- All three groups improved in terms of their pain severity at the four week point. The Dysfunctional group demonstrated the greatest effects in terms of pain severity, interference with activities, and SF36 physical functioning, but made the least improvement in SF36 social functioning, worsening in CSQ increasing activity levels and least improvement in CSQ ability to control pain. The Adaptive Coping group showed most improvement in social support, and CSQ increasing activity level.
OK, so what does this mean?
The results are quite mixed, by comparison with other similar studies carried out in both other countries and with other pain diagnoses. Several studies have suggested that outcomes are not correlated with MPI profiles, while this study demonstrated that there were differences. The reasons for this could be many – different programmes (as usual, the content of this programme is only briefly described, although it was reported to be six days a week, up to six hours a day); different therapists; different timeframe for outcome measurement; maybe different population (this group were inpatients, while other studies have been conducted on outpatients). Whatever the reason, this study seems to show that individualising programmes might make a difference, at least for this group.
Practically, it’s very difficult to implement a pain management programme using profiling. In many clinics, it’s difficult enough to identify patients who fit the usual inclusion criteria without trying to refine selection on the basis of diagnosis, gender, or MPI profile. It has been done – many years ago, Burwood Hospital’s Pain Management Centre used the MPI, and it was found that the majority of people selected for the then Residential Programme were in the Dysfunctional group. Sadly, this approach has fallen by the wayside because, in part, of funder requirements (Get them seen sooner! Who cares if what they’re getting isn’t quite suited to them, just SEE them will ya!!).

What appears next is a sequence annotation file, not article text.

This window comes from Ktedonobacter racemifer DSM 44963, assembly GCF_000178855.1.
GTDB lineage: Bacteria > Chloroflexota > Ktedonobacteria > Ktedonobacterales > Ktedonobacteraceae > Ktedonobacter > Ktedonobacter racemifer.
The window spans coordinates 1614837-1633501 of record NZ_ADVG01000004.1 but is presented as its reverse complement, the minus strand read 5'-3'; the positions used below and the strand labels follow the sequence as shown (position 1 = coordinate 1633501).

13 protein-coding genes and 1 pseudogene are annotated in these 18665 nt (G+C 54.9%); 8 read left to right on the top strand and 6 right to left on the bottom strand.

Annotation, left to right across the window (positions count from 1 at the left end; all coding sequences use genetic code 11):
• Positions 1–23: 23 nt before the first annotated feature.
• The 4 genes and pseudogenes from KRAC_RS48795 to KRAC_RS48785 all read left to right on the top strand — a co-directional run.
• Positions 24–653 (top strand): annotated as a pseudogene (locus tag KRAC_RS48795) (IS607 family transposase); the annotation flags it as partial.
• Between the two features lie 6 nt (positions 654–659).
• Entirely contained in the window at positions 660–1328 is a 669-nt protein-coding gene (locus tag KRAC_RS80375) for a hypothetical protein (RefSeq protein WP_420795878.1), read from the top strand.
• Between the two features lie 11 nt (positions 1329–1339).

As a clinician, I would never rely on a single instrument to classify patients and treat accordingly. I still think there is a need to develop a unique case formulation to describe and explain the causal relationships between various factors influencing the person’s disability. The MPI (and other questionnaires) add to this formulation.
I’m still struggling to find a paper that describes the content of a pain management programme in sufficient detail that it could be replicated in another setting. This really hampers development of a robust treatment for chronic pain. When even researchers fail to clearly describe what they do, is it any wonder that funders think ‘as long as it walks like a duck, talks like a duck – it might as well be one’?
As clinicians, I think we know intuitively that people are not alike, but we often use the same treatments, the same approaches, the same structure even to deliver pain management. My main argument with a programme that has been introduced to New Zealand directly from Canada is that patients don’t fit a pre-imposed structure, and to pretend that they all have the same needs, the same readiness to do pain management, and the same response to intervention simply flies in the face of experience. It’s almost akin to believing the old biomedical model still holds sway – if we really do hold to a biopsychosocial model, I’m pretty sure our treatments might also need to reflect the different psycho and social aspects of an individual.
Martin L Verra, Felix Angst, Roberto Brioschi, Susanne Lehmann, Francis J Keefe, J Bart Staal, Rob A de Bie, André Aeschlimann (2009). Does classification of persons with fibromyalgia into Multidimensional Pain Inventory subgroups detect differences in outcome after a standard chronic pain management program? Pain Research & Management : The Journal of the Canadian Pain Society, 14 (6) : 1929024711
The West Haven-Yale Multidimensional Pain Inventory (WHYMPI)
R. D. Kerns, D. C. Turk, T. E. Rudy. Pain. 1985. Vol. 23, Iss. 4; 345-356